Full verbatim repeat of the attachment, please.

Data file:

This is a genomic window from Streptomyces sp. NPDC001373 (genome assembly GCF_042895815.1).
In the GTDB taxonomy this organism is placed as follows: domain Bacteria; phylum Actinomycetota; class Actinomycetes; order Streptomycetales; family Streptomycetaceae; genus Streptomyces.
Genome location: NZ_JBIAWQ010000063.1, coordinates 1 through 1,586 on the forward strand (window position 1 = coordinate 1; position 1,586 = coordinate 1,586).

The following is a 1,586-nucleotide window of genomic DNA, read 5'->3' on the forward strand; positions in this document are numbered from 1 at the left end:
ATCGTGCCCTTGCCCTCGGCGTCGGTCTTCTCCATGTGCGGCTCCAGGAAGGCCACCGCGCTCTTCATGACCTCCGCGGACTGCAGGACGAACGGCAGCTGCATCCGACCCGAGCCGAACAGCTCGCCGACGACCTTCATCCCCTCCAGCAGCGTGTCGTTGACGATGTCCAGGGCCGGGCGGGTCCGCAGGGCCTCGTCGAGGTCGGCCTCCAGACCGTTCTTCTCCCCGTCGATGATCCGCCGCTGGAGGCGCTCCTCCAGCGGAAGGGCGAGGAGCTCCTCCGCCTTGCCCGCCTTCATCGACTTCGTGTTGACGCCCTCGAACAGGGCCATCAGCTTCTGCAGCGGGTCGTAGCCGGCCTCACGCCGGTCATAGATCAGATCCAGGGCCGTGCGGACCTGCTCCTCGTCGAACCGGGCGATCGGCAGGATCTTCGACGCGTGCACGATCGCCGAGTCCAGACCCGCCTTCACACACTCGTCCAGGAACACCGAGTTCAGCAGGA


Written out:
This is a genomic window from Streptomyces sp. NPDC001373 (genome assembly GCF_042895815.1).
In the GTDB taxonomy this organism is placed as follows: domain Bacteria; phylum Actinomycetota; class Actinomycetes; order Streptomycetales; family Streptomycetaceae; genus Streptomyces.
Genome location: NZ_JBIAWQ010000063.1, coordinates 1 through 1,586 on the forward strand (window position 1 = coordinate 1; position 1,586 = coordinate 1,586).

The following is a 1,586-nucleotide window of genomic DNA, read 5'->3' on the forward strand; positions in this document are numbered from 1 at the left end:
ATCGTGCCCTTGCCCTCGGCGTCGGTCTTCTCCATGTGCGGCTCCAGGAAGGCCACCGCGCTCTTCATGACCTCCGCGGACTGCAGGACGAACGGCAGCTGCATCCGACCCGAGCCGAACAGCTCGCCGACGACCTTCATCCCCTCCAGCAGCGTGTCGTTGACGATGTCCAGGGCCGGGCGGGTCCGCAGGGCCTCGTCGAGGTCGGCCTCCAGACCGTTCTTCTCCCCGTCGATGATCCGCCGCTGGAGGCGCTCCTCCAGCGGAAGGGCGAGGAGCTCCTCCGCCTTGCCCGCCTTCATCGACTTCGTGTTGACGCCCTCGAACAGGGCCATCAGCTTCTGCAGCGGGTCGTAGCCGGCCTCACGCCGGTCATAGATCAGATCCAGGGCCGTGCGGACCTGCTCCTCGTCGAACCGGGCGATCGGCAGGATCTTCGACGCGTGCACGATCGCCGAGTCCAGACCCGCCTTCACACACTCGTCCAGGAACACCGAGTTCAGCAGGA